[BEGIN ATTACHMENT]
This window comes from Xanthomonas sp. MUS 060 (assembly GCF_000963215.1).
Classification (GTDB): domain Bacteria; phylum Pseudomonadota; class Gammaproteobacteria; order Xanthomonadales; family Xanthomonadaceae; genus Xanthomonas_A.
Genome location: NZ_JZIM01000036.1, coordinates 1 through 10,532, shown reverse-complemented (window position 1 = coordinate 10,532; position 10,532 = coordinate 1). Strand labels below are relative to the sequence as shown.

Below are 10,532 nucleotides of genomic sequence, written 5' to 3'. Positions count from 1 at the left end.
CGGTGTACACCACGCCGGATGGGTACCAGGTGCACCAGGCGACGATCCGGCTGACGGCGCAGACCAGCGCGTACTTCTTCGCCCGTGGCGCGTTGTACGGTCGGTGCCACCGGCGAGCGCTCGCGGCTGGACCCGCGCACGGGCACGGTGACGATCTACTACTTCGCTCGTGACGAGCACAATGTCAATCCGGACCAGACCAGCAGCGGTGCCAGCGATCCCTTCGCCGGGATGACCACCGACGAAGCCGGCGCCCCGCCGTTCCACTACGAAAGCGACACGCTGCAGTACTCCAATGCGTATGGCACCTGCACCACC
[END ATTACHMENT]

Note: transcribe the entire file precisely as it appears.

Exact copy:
This window comes from Xanthomonas sp. MUS 060 (assembly GCF_000963215.1).
Classification (GTDB): domain Bacteria; phylum Pseudomonadota; class Gammaproteobacteria; order Xanthomonadales; family Xanthomonadaceae; genus Xanthomonas_A.
Genome location: NZ_JZIM01000036.1, coordinates 1 through 10,532, shown reverse-complemented (window position 1 = coordinate 10,532; position 10,532 = coordinate 1). Strand labels below are relative to the sequence as shown.

Below are 10,532 nucleotides of genomic sequence, written 5' to 3'. Positions count from 1 at the left end.
CGGTGTACACCACGCCGGATGGGTACCAGGTGCACCAGGCGACGATCCGGCTGACGGCGCAGACCAGCGCGTACTTCTTCGCCCGTGGCGCGTTGTACGGTCGGTGCCACCGGCGAGCGCTCGCGGCTGGACCCGCGCACGGGCACGGTGACGATCTACTACTTCGCTCGTGACGAGCACAATGTCAATCCGGACCAGACCAGCAGCGGTGCCAGCGATCCCTTCGCCGGGATGACCACCGACGAAGCCGGCGCCCCGCCGTTCCACTACGAAAGCGACACGCTGCAGTACTCCAATGCGTATGGCACCTGCACCACC